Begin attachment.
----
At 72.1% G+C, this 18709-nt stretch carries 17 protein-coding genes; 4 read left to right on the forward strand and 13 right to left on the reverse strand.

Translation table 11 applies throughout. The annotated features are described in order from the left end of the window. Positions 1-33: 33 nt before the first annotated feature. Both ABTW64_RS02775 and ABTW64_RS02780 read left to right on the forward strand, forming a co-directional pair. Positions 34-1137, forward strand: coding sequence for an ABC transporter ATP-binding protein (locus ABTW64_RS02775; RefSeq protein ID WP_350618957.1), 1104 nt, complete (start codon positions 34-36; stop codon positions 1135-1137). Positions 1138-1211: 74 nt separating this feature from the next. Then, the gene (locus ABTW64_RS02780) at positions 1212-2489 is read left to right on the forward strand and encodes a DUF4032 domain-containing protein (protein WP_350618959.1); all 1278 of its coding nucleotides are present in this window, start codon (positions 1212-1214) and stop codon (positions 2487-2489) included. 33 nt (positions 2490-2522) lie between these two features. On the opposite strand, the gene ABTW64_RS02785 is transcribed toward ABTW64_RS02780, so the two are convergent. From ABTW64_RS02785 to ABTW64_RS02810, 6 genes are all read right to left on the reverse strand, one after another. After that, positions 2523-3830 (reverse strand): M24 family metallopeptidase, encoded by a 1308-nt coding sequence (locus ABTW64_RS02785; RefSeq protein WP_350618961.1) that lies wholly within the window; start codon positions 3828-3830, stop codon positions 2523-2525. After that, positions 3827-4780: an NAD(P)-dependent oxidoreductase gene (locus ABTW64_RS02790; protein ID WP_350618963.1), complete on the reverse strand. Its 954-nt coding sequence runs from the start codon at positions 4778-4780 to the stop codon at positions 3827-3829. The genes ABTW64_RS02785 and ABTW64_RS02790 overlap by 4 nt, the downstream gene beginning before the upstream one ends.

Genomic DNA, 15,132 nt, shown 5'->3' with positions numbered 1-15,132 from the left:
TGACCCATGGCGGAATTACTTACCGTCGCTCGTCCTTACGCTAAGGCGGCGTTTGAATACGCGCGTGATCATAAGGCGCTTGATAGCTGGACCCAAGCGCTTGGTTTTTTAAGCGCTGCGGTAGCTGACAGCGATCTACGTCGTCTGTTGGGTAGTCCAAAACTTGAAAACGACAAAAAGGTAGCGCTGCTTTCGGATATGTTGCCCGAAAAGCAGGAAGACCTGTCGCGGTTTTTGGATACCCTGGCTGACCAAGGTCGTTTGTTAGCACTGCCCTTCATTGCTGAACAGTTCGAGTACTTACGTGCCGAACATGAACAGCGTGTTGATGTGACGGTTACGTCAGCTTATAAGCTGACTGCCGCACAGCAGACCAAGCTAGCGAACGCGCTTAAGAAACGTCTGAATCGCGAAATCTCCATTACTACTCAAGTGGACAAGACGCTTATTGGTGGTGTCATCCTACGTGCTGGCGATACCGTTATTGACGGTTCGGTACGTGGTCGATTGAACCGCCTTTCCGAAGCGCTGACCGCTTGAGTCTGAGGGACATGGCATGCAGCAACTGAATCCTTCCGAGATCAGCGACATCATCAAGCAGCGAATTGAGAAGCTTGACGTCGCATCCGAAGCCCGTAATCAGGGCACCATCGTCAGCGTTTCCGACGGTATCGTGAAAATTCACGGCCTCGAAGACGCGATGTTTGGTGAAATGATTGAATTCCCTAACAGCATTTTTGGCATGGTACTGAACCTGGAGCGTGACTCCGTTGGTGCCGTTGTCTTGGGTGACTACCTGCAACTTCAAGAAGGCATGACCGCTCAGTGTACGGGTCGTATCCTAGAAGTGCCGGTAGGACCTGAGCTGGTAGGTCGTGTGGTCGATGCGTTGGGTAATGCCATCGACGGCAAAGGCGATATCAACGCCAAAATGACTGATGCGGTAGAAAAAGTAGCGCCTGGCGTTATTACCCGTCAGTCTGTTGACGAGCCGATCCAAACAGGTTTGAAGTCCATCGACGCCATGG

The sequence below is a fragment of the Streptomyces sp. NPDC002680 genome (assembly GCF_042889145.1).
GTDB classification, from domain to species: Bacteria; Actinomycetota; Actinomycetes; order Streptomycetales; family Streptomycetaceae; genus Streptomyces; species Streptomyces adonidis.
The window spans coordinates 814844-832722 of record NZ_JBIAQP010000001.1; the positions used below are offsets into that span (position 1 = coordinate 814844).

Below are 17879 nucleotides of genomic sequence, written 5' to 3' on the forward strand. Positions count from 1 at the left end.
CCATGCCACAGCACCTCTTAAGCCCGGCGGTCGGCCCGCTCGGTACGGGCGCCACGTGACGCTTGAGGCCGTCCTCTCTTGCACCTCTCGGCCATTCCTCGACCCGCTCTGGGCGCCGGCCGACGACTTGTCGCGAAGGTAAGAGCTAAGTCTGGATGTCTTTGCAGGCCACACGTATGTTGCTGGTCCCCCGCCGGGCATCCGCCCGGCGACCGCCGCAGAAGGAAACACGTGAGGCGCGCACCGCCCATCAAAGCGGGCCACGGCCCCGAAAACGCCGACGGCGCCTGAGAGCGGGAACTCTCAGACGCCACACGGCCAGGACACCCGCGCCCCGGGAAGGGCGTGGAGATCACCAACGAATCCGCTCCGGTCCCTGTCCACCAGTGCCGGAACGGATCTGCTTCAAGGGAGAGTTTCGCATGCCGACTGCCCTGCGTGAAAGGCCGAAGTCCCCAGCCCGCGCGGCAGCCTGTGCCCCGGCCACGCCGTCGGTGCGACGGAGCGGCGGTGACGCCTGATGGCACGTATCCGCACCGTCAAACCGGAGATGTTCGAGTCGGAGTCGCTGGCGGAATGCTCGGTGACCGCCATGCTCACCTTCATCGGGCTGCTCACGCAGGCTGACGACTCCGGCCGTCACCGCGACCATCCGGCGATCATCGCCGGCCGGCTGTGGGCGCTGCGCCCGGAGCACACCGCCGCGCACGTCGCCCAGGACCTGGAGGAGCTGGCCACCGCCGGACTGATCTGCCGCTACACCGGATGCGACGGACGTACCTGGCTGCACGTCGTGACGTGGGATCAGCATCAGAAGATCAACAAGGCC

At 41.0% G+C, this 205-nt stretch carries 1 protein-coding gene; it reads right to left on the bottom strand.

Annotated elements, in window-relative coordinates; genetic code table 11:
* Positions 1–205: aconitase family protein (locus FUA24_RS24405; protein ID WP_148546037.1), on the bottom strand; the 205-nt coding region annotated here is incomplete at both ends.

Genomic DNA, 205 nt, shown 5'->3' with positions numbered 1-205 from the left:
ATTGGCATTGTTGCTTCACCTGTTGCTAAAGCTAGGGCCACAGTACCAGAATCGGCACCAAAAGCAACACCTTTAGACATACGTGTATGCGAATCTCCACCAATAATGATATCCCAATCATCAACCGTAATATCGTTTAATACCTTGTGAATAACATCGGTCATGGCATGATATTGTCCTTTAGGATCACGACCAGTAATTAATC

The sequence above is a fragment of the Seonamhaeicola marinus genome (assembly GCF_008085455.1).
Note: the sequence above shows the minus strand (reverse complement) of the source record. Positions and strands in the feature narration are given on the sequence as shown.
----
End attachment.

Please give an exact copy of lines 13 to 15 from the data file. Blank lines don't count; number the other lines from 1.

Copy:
Genomic DNA, 205 nt, shown 5'->3' with positions numbered 1-205 from the left:
ATTGGCATTGTTGCTTCACCTGTTGCTAAAGCTAGGGCCACAGTACCAGAATCGGCACCAAAAGCAACACCTTTAGACATACGTGTATGCGAATCTCCACCAATAATGATATCCCAATCATCAACCGTAATATCGTTTAATACCTTGTGAATAACATCGGTCATGGCATGATATTGTCCTTTAGGATCACGACCAGTAATTAATC

The sequence above is a fragment of the Seonamhaeicola marinus genome (assembly GCF_008085455.1).